Submissions from 2020
Experience During COVID-19, Anonymous
This submission from Professor James Bartley was a class assignment from a student who maintained a journal describing her experience working at a hospital during the pandemic.
Perspectives of a Graduating College Student, Kristin Anonymous
My personal thoughts/ reflections about this time and its impact as a graduating college student.
Remembering COVID-19, Ellis Badger
I have recently started working as an Occupational Therapist for Wellpath Recovery Solutions at Bridgewater State Hospital, a maximum security, forensics hospital, including working in the Covid 19 Unit.
Outside of work, I am able to spend a lot of time with my family, exercising, and woodworking. I keep in close contact with my classmates and we are always there for support through these tough times.
My Thoughts on COVID-19, Patrick Ferraro
I feel deeply sorry for the loved ones that were lost from the SHU community directly from COVID-19. The tragedy of death can feel even worse in a time like this where it’s almost as if we can feel it through all of the fear we are presented with.
Stay Safe, Daniel Fitzroy
This image is of a homemade sign that appeared in front of this house soon after the stay at home order from the Connecticut Governor. There were some "Thank You" signs in Bethel, but many like this one exhorted the community to stay safe and stay strong. It was interesting to see the varying themes of these signs in different communities. This picture was taken on Sunday, May 17, 2020 at 2:32 pm in front of a house on Chestnut Street in Bethel, CT .
Thelma's Legacy, Cara E. Kilgallen
Last week, while the world erupted in powerful protests, my dear godmother took her final breath, and her story matters. Thelma's obituary, written by Sacred Heart University faculty member Cara Kilgallen.
A story in verse for young children (3-8) about coronavirus. Narrated by the author, Rhea Paul. Press the "Slide Show" button at the top of the screen, then in the menu that appears, hit "Play from Beginning" all the way to the left.
Professors Sarah Pryor and Melissa Chaplik of the Physician Assistant Program at Yale New Haven Hospital.
Pollinator Garden Photo, Deirdra Preis
While I am very sad for the loss of life and the financial burdens caused by Covid for so many, I am forever grateful for the time that the quarantine has afforded me to be more "present" with my two parents who are ill, and with my husband and daughters. To help balance the stressors of life at this challenging time, I decided to create a pollinator garden to support the wildlife in my yard. Each day, I spend time working in the garden and sitting on my benches, watching the bees and birds and marveling at the activity and beauty around me. It has provided a very life-affirming and spiritual connection at a dark and confusing time. In the attached photo of my early spring garden, you will notice a sculpture of a little girl watering her flowers; my husband and I placed it in the garden to symbolize family and the joy we feel for our three daughters.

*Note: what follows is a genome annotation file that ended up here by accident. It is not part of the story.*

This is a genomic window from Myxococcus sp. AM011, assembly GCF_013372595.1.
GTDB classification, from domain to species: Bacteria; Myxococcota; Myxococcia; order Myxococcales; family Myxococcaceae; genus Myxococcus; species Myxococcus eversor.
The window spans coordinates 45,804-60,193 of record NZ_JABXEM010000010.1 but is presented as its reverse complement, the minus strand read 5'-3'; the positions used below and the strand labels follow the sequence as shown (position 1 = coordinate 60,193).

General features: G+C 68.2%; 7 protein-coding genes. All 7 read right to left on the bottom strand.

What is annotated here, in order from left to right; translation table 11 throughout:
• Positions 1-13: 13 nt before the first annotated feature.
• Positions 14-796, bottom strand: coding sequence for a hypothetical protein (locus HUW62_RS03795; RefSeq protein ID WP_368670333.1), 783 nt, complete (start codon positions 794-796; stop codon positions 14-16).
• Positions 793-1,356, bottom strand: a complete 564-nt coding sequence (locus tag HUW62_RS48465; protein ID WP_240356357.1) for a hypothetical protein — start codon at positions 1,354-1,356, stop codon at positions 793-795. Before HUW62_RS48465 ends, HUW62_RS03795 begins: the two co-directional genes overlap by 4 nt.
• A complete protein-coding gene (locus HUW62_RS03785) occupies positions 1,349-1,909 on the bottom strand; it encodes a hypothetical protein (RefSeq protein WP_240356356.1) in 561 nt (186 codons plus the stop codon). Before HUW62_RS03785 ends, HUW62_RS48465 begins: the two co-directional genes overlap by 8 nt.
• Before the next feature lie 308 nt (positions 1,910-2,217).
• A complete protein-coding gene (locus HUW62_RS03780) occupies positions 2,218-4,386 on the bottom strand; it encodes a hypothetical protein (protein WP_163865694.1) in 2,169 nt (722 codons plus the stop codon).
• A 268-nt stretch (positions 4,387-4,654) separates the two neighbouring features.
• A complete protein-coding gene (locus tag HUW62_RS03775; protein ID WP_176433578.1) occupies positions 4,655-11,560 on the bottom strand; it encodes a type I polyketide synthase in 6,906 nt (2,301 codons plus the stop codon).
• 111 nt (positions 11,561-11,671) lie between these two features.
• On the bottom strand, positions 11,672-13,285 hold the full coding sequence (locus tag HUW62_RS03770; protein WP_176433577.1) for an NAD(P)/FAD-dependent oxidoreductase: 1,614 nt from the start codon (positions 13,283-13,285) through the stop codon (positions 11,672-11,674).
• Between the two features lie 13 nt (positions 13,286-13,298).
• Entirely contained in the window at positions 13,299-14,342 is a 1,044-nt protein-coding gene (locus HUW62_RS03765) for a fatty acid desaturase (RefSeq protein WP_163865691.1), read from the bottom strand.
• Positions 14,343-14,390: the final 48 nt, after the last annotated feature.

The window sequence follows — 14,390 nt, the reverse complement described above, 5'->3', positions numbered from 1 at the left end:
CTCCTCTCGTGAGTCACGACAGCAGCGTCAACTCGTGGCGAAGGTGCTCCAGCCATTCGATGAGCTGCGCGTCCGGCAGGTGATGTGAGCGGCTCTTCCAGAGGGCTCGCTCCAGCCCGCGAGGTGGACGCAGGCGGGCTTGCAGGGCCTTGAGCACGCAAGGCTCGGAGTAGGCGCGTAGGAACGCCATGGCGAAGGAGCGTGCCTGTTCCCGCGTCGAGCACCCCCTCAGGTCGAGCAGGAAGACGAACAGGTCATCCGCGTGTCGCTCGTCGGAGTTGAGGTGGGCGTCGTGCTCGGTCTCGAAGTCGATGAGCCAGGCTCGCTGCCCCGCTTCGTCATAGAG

Giving Back To Our Communities During COVID-19 Pandemic, Kylie Roberts
My first year in the SHU physical therapy program was unfortunately brought to a halt and transitioned online earlier this year due to the current COVID-19 pandemic.
Sadly, this pandemic has affected my family and me in more ways than school moving to online courses. My grandmother Gloria passed away due to COVID-19 in mid-April.
Spectrum Senior Issue, 2020, Sacred Heart University
Accounting Students Show Appreciation to Professor Scarpati, Stephen Scarpati
Professor Scarpati received the attached video in May from his undergraduate students in Accounting.
Separation Anxiety, Nisha Sidana
I wrote this poem about a month and a half after we were sent home from SHU. A couple of my friends were talking to me one day, telling me how much they missed their boyfriends/girlfriends, everything they love about them, and their longing to see them, knowing they wouldn't be able to. I took inspiration from this, as well as the feeling of being suddenly separated from the people you love, and wrote it into a poem I titled "Separation Anxiety." I wanted to artistically express the feeling a person gets when they realize how much they have taken the people they love for granted, and their reflection on what they love about them that makes them such important individuals in their life. COVID-19 took so much away from so many of us, and I wanted to write a poem in the perspective of a person that misses someone they love that many people could relate to during these times. We as humans tend to take several people and things in our lives for granted and don't realize it until it's suddenly ripped from us. We should all make an effort to tell the people we love how much we love them rather than keeping it to ourselves our entire lives.